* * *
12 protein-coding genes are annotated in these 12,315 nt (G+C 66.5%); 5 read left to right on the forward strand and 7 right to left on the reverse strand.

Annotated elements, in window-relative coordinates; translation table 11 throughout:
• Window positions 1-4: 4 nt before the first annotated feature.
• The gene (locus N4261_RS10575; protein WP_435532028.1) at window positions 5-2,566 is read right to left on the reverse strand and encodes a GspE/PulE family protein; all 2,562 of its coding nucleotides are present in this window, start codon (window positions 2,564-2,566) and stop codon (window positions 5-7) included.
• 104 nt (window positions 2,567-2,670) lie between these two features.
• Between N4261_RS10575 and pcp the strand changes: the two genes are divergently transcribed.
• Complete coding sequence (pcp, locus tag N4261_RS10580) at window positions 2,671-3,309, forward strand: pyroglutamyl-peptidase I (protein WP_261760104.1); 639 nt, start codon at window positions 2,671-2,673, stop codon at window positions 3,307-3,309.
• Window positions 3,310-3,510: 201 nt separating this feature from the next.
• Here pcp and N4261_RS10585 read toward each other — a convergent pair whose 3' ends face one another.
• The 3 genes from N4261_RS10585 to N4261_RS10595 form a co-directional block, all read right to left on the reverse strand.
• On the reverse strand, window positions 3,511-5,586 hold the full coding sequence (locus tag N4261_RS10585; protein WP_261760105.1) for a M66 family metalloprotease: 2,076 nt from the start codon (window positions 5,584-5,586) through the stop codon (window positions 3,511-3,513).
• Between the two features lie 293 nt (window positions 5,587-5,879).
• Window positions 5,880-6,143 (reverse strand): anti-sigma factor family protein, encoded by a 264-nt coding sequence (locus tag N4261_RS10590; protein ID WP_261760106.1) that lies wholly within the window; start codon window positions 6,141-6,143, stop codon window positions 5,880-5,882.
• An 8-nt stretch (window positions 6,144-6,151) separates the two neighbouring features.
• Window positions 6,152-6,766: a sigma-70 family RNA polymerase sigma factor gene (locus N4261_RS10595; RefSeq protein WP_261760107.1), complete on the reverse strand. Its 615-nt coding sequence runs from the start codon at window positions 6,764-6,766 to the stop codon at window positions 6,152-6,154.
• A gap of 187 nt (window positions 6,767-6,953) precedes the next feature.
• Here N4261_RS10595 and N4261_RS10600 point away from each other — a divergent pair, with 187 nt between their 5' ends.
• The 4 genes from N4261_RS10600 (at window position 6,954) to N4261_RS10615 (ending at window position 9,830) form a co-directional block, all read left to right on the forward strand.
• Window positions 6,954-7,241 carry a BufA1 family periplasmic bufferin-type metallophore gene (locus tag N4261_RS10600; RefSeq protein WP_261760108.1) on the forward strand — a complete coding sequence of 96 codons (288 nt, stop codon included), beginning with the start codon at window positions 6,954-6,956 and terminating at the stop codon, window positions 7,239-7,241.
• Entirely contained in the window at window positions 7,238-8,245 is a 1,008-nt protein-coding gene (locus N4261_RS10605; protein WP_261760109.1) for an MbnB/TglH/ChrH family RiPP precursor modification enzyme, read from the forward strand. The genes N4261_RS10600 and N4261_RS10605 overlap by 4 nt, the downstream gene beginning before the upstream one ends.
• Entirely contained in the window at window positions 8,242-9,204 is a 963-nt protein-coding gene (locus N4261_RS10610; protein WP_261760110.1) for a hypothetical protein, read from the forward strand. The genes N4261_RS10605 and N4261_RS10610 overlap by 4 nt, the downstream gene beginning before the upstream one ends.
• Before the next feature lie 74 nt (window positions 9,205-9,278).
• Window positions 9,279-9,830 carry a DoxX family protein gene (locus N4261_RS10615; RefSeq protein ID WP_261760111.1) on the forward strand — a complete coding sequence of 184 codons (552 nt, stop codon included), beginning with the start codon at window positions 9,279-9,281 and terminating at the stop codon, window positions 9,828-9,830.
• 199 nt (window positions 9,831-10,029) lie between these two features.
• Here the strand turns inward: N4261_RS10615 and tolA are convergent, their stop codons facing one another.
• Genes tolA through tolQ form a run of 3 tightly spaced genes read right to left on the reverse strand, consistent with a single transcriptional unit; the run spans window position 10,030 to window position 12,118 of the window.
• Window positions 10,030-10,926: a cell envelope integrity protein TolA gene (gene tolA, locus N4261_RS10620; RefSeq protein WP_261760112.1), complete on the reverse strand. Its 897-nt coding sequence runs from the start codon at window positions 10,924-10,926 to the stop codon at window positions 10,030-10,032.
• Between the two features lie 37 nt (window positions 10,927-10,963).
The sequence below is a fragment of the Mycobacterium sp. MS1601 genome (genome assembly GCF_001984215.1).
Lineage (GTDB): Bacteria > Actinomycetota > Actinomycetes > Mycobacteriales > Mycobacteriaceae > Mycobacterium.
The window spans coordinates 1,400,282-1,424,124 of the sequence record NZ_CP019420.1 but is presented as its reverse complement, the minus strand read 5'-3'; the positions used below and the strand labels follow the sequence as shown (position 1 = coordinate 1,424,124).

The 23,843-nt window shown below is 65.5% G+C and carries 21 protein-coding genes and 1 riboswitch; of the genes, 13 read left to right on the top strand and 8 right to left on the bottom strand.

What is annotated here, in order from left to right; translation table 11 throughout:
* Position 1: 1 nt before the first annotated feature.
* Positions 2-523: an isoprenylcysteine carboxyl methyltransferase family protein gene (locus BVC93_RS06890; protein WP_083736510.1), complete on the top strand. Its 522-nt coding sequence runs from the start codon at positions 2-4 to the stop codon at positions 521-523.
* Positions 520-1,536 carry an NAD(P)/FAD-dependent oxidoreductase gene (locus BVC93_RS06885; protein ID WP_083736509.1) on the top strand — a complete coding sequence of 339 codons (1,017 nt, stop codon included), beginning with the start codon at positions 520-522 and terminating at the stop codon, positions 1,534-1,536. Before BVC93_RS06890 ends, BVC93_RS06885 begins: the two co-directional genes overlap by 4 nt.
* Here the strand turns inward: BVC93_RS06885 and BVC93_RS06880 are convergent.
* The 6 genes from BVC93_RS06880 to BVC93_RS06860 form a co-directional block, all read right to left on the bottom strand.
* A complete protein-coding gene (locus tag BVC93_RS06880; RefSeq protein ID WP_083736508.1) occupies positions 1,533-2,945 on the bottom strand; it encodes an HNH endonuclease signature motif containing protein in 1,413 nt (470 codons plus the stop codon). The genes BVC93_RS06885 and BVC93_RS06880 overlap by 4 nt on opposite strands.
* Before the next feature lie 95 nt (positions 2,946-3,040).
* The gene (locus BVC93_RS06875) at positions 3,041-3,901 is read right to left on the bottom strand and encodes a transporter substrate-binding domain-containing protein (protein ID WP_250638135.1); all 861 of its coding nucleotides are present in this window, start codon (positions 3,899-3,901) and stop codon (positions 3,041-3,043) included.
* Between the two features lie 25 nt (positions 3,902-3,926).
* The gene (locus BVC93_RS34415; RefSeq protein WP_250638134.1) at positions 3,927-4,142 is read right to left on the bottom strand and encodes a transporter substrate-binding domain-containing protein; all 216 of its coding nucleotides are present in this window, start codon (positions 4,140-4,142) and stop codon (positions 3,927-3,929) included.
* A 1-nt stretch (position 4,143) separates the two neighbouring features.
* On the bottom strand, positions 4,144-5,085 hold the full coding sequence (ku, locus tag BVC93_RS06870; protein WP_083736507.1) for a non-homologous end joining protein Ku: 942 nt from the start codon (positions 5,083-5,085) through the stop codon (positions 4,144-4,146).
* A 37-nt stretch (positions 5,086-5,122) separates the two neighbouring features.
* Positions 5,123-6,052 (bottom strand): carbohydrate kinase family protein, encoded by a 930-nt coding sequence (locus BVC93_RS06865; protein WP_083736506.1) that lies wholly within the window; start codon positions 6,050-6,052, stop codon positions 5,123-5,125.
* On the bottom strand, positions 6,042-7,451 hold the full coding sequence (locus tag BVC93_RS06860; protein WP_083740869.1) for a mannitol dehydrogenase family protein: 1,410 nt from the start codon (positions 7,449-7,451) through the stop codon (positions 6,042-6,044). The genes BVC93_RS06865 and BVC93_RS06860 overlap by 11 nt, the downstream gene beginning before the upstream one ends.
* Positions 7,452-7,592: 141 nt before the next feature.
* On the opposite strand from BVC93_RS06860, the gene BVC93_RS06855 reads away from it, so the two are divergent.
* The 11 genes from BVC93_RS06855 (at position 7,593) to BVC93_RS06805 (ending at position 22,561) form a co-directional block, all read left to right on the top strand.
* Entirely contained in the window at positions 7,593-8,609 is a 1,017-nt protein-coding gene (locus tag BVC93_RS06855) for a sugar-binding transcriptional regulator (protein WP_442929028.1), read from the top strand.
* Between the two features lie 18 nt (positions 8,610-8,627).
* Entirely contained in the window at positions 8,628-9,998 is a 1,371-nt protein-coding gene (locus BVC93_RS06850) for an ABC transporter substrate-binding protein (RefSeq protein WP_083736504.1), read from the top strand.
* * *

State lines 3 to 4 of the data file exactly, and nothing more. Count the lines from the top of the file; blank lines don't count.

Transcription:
• Window positions 1-4: 4 nt before the first annotated feature.
• The gene (locus N4261_RS10575; protein WP_435532028.1) at window positions 5-2,566 is read right to left on the reverse strand and encodes a GspE/PulE family protein; all 2,562 of its coding nucleotides are present in this window, start codon (window positions 2,564-2,566) and stop codon (window positions 5-7) included.